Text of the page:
Enhancing hepatitis C treatment in the custodial setting: a national roadmap

Michael M Mina, Paul J Clark, Holly M Beasley, Lilie Herawati, Tony G Butler and Andrew R Lloyd
Med J Aust 2014; 200 (1): . || doi: 10.5694/mja13.10654
Published online: 20 January 2014

Challenges and opportunities for enhanced services

Over 300 000 Australians have been exposed to hepatitis C virus (HCV), of whom an estimated 226 700 are living with chronic infection, including 16 000 Indigenous Australians.1,2 Transmission of HCV occurs via blood-to-blood contact, most notably via injecting drug use.3 About 10 000 new infections are estimated to occur annually, and only 25% of infected individuals clear the virus during acute infection. Accordingly, the population living with chronic infection is steadily increasing.3,4 Over the next 20–40 years, about 20% of individuals with chronic hepatitis C are estimated to progress to cirrhosis,5 and thereafter 3% will die each year from liver failure or hepatocellular carcinoma.6 Chronic hepatitis C is already the leading indication for liver transplantation in Australia.4

  • Michael M Mina1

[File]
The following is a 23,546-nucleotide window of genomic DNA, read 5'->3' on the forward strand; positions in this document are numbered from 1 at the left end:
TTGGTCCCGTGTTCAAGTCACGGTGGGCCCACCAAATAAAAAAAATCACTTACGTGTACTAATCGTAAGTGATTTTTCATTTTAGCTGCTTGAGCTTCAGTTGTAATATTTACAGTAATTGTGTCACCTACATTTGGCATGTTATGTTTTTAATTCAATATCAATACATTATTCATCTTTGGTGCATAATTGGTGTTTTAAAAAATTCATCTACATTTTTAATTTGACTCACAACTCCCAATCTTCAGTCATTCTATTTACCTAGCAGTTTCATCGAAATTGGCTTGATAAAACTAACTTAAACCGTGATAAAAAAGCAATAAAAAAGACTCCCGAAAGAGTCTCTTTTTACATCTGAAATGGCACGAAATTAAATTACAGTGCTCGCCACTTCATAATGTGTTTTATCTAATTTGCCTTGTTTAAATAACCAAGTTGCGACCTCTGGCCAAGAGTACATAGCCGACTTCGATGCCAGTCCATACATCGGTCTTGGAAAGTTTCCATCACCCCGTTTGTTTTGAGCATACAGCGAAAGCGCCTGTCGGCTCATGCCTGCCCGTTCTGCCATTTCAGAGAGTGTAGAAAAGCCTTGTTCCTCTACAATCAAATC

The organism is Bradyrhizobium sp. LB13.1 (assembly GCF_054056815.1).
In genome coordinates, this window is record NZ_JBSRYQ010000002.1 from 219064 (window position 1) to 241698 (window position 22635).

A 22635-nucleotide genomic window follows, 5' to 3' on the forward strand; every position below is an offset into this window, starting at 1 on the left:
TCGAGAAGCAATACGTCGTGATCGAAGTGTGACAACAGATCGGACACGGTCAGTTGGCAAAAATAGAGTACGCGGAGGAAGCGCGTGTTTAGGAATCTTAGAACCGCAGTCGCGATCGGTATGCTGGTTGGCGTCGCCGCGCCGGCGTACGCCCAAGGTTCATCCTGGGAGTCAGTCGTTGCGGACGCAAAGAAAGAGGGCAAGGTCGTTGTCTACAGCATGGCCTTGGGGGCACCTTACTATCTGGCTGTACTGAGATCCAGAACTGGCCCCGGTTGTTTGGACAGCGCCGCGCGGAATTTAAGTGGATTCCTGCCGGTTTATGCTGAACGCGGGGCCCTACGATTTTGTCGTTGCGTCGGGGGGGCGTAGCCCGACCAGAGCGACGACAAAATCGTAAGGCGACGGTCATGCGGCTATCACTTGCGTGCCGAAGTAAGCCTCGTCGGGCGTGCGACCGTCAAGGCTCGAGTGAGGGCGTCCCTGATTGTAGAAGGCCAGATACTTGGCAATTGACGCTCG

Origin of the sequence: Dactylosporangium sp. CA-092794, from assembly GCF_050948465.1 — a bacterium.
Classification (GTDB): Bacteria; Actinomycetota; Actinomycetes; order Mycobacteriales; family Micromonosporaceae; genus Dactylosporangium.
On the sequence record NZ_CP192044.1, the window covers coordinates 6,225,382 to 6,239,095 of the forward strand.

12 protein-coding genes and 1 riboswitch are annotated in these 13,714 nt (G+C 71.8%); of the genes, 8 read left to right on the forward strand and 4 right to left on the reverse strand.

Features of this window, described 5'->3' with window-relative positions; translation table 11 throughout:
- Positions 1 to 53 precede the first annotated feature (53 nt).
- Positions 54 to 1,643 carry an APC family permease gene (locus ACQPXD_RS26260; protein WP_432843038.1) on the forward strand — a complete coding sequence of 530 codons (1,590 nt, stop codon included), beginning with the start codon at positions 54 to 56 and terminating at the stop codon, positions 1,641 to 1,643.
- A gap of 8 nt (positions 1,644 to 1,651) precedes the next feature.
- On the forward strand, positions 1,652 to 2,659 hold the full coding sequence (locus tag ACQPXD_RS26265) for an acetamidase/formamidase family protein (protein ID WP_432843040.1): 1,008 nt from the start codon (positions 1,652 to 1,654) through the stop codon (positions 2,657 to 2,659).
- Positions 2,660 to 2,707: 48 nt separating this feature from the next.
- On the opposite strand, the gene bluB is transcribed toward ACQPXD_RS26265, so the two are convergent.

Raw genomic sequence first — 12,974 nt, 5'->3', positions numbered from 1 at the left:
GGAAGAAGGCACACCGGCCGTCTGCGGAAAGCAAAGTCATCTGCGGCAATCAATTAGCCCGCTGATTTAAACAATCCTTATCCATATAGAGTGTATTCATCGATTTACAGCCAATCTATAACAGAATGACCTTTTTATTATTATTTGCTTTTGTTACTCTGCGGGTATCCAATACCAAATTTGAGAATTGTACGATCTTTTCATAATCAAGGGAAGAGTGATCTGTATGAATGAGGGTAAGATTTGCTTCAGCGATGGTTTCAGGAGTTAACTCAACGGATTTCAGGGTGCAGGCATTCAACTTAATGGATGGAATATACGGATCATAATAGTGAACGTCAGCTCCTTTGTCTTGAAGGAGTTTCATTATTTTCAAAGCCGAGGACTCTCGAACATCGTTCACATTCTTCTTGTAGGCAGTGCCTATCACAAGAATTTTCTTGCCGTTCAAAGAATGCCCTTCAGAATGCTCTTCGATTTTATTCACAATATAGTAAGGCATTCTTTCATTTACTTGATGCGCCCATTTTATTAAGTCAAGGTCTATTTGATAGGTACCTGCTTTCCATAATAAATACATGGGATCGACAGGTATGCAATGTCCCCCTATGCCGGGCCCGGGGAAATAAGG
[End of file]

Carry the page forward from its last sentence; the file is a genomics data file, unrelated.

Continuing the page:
• Paul J Clark2,3
  • Holly M Beasley4
  • Lilie Herawati5
  • Tony G Butler6
  • Andrew R Lloyd1

  • 1 Inflammation and Infection Research Centre, School of Medical Sciences, University of New South Wales, Sydney, NSW.
  • 2 Department of Gastroenterology, Princess Alexandra Hospital, Brisbane, QLD.
  • 3 Cancer Control Unit, Queensland Institute of Medical Research, Brisbane, QLD.
  • 4 Department of Corrective Services, Government of Western Australia, Perth, WA.
  • 5 Medical Department, MSD Australia, Sydney, NSW.
  • 6 Justice Health Research Program, Kirby Institute, University of New South Wales, Sydney, NSW.



The workshop was funded by MSD Australia, and attendees included: John Bate, Royal Adelaide Hospital; Lyn Burke, Townsville Hospital; Jacqueline Clegg, Justice and Forensic Mental Health Network; Anton Colman, Royal Adelaide Hospital; Crystal Connelly, Fremantle Hospital; Marian Croft, Western Hospital, Victoria; Peter Frost, South Australian Prison Health Service; Katarnya Gilbert, MSD Australia; Luke Grant, Corrective Services NSW; Margaret Hellard, Burnet Institute; Stuart Loveday, Hepatitis NSW; Denise Monkley, Justice and Forensic Mental Health Network; Katherine Mellor, St Vincent’s Hospital Melbourne; Jo Sexton, Princess Alexandra Hospital; Deborah Siddall, Correctional Primary Health Service, Tasmania; Poni Tongun, Marngoneet Correctional Centre; Helen Tyrrell, Hepatitis Australia; James Ward, Baker IDI Heart and Diabetes Institute; Lorraine Yap, Kirby Institute; Amany Zekry, St George Hospital.

Competing interests:

Lilie Herawati is entitled to MSD stocks as part of her employment.


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